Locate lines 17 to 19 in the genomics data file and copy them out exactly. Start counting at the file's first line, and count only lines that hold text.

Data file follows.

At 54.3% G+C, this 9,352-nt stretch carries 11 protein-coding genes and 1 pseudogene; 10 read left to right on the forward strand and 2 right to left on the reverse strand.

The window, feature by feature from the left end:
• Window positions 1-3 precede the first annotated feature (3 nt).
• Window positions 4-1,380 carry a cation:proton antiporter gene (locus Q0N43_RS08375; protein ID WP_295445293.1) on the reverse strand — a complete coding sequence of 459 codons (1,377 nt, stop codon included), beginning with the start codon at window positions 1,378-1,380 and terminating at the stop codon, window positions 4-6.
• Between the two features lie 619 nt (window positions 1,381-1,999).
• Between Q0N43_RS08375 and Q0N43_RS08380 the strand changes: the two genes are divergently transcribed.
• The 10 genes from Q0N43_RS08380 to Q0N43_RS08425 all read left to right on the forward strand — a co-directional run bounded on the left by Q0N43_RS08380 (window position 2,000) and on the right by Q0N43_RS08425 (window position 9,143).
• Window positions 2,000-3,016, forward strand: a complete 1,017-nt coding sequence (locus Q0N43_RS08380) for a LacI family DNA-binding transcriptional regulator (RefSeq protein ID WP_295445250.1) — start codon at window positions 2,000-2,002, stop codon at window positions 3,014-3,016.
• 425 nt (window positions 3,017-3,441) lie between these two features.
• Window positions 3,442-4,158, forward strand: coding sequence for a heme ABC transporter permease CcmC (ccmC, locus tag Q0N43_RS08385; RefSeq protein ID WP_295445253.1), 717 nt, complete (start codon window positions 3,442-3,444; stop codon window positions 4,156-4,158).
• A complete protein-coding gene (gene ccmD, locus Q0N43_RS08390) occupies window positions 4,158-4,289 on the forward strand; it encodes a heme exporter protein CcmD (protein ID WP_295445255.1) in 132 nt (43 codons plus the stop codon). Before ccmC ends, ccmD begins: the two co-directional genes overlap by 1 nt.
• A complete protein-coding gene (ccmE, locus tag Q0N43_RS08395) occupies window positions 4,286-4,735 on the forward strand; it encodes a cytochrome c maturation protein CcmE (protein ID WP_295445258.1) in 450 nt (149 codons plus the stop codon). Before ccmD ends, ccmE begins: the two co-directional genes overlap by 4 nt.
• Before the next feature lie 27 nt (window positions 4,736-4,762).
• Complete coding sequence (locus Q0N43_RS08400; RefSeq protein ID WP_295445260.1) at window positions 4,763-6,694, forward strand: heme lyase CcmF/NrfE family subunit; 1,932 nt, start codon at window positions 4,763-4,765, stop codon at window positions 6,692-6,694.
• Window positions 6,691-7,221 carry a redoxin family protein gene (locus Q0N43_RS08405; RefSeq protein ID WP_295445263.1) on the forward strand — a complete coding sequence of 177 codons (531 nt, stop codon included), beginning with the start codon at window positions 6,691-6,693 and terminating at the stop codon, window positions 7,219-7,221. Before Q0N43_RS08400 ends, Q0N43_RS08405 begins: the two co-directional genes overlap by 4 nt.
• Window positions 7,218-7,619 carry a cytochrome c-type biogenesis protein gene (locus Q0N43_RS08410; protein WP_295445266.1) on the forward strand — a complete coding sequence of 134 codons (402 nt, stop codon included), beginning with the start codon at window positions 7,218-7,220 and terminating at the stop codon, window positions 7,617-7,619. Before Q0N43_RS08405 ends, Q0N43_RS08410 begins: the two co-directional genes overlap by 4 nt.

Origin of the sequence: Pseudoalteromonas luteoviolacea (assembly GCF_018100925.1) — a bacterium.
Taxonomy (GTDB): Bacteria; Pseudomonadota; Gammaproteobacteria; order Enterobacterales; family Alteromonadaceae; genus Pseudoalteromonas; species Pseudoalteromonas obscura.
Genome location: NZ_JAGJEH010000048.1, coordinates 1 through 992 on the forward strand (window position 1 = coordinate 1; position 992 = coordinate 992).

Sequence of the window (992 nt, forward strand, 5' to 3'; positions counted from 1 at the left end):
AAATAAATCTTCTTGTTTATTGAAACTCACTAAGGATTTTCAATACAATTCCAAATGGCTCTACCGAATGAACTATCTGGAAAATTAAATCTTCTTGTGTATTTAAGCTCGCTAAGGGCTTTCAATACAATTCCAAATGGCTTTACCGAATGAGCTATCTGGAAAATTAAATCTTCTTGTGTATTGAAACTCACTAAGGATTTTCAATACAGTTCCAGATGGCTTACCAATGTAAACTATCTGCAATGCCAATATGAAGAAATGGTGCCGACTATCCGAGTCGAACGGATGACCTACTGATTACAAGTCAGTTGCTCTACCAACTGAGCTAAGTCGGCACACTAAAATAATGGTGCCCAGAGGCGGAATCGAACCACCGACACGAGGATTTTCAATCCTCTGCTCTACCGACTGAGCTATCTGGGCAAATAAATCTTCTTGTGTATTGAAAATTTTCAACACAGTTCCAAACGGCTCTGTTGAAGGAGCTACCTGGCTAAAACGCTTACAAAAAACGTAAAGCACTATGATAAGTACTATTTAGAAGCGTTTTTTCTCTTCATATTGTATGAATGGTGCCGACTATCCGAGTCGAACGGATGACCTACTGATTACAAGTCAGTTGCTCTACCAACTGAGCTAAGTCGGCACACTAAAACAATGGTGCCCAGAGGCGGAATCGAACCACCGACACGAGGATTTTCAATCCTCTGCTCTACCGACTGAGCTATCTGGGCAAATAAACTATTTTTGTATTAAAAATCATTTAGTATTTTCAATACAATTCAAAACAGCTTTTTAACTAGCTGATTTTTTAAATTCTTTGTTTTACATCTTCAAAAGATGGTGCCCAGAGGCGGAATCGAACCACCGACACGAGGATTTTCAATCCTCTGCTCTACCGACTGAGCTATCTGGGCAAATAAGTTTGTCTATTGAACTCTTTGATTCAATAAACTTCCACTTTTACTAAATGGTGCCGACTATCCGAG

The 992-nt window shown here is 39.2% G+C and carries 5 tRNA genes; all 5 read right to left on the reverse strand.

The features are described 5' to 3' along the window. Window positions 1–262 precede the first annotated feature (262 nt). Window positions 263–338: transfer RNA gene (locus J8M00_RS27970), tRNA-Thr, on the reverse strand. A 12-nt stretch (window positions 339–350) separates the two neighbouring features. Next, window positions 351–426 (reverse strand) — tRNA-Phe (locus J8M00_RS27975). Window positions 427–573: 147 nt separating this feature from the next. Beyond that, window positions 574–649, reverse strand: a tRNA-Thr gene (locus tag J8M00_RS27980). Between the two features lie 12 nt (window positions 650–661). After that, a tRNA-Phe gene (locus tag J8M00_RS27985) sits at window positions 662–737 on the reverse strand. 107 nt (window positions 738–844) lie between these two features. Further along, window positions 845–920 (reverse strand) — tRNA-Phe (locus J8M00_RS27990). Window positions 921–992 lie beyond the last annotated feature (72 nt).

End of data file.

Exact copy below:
Origin of the sequence: Pseudoalteromonas luteoviolacea (assembly GCF_018100925.1) — a bacterium.
Taxonomy (GTDB): Bacteria; Pseudomonadota; Gammaproteobacteria; order Enterobacterales; family Alteromonadaceae; genus Pseudoalteromonas; species Pseudoalteromonas obscura.
Genome location: NZ_JAGJEH010000048.1, coordinates 1 through 992 on the forward strand (window position 1 = coordinate 1; position 992 = coordinate 992).